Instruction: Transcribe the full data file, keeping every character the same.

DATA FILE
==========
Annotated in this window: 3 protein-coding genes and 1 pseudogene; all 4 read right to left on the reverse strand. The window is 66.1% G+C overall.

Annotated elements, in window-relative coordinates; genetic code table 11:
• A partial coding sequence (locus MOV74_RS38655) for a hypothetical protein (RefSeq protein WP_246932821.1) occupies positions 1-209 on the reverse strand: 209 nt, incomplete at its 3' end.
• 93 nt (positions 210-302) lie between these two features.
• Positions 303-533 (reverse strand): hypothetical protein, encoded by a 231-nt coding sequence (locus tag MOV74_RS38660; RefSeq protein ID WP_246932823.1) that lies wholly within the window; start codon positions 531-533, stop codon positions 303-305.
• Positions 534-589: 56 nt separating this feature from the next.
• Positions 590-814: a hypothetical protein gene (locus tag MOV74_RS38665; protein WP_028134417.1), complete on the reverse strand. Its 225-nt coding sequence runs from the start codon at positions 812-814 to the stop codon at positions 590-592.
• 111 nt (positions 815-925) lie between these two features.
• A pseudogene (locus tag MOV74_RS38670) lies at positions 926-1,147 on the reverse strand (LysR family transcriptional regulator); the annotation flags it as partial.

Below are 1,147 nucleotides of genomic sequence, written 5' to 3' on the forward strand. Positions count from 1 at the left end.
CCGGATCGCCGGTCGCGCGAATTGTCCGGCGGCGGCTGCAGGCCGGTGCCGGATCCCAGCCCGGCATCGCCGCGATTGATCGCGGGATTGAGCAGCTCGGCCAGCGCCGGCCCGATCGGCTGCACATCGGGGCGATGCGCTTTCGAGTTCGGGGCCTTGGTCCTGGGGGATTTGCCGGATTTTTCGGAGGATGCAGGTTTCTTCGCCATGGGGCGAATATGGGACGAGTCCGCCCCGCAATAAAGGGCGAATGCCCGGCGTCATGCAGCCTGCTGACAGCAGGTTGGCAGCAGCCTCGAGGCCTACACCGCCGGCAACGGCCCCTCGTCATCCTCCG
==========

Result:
Annotated in this window: 3 protein-coding genes and 1 pseudogene; all 4 read right to left on the reverse strand. The window is 66.1% G+C overall.

Annotated elements, in window-relative coordinates; genetic code table 11:
• A partial coding sequence (locus MOV74_RS38655) for a hypothetical protein (RefSeq protein WP_246932821.1) occupies positions 1-209 on the reverse strand: 209 nt, incomplete at its 3' end.
• 93 nt (positions 210-302) lie between these two features.
• Positions 303-533 (reverse strand): hypothetical protein, encoded by a 231-nt coding sequence (locus tag MOV74_RS38660; RefSeq protein ID WP_246932823.1) that lies wholly within the window; start codon positions 531-533, stop codon positions 303-305.
• Positions 534-589: 56 nt separating this feature from the next.
• Positions 590-814: a hypothetical protein gene (locus tag MOV74_RS38665; protein WP_028134417.1), complete on the reverse strand. Its 225-nt coding sequence runs from the start codon at positions 812-814 to the stop codon at positions 590-592.
• 111 nt (positions 815-925) lie between these two features.
• A pseudogene (locus tag MOV74_RS38670) lies at positions 926-1,147 on the reverse strand (LysR family transcriptional regulator); the annotation flags it as partial.

Below are 1,147 nucleotides of genomic sequence, written 5' to 3' on the forward strand. Positions count from 1 at the left end.
CCGGATCGCCGGTCGCGCGAATTGTCCGGCGGCGGCTGCAGGCCGGTGCCGGATCCCAGCCCGGCATCGCCGCGATTGATCGCGGGATTGAGCAGCTCGGCCAGCGCCGGCCCGATCGGCTGCACATCGGGGCGATGCGCTTTCGAGTTCGGGGCCTTGGTCCTGGGGGATTTGCCGGATTTTTCGGAGGATGCAGGTTTCTTCGCCATGGGGCGAATATGGGACGAGTCCGCCCCGCAATAAAGGGCGAATGCCCGGCGTCATGCAGCCTGCTGACAGCAGGTTGGCAGCAGCCTCGAGGCCTACACCGCCGGCAACGGCCCCTCGTCATCCTCCG